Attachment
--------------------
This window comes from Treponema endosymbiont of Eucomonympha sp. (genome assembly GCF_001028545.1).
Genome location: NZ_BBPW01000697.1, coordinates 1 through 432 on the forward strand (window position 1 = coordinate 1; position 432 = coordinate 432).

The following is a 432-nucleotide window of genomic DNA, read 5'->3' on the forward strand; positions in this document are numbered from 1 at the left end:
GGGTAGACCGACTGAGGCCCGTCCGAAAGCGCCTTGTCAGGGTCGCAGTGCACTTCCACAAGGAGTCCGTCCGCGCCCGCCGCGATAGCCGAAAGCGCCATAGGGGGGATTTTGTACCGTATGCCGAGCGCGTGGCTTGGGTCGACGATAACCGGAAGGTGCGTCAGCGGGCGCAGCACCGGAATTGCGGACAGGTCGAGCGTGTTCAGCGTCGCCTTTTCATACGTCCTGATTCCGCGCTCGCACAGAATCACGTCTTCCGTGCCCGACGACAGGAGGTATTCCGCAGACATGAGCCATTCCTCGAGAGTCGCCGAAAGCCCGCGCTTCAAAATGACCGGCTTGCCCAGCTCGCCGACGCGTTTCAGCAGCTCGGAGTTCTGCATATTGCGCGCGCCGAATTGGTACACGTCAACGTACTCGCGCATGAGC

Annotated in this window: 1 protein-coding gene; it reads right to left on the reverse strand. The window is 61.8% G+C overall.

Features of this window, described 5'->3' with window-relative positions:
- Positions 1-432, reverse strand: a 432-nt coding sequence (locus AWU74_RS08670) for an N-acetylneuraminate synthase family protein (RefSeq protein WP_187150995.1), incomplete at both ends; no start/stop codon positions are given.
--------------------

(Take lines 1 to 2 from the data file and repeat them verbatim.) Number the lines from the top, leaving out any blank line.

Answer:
This window comes from Treponema endosymbiont of Eucomonympha sp. (genome assembly GCF_001028545.1).
Genome location: NZ_BBPW01000697.1, coordinates 1 through 432 on the forward strand (window position 1 = coordinate 1; position 432 = coordinate 432).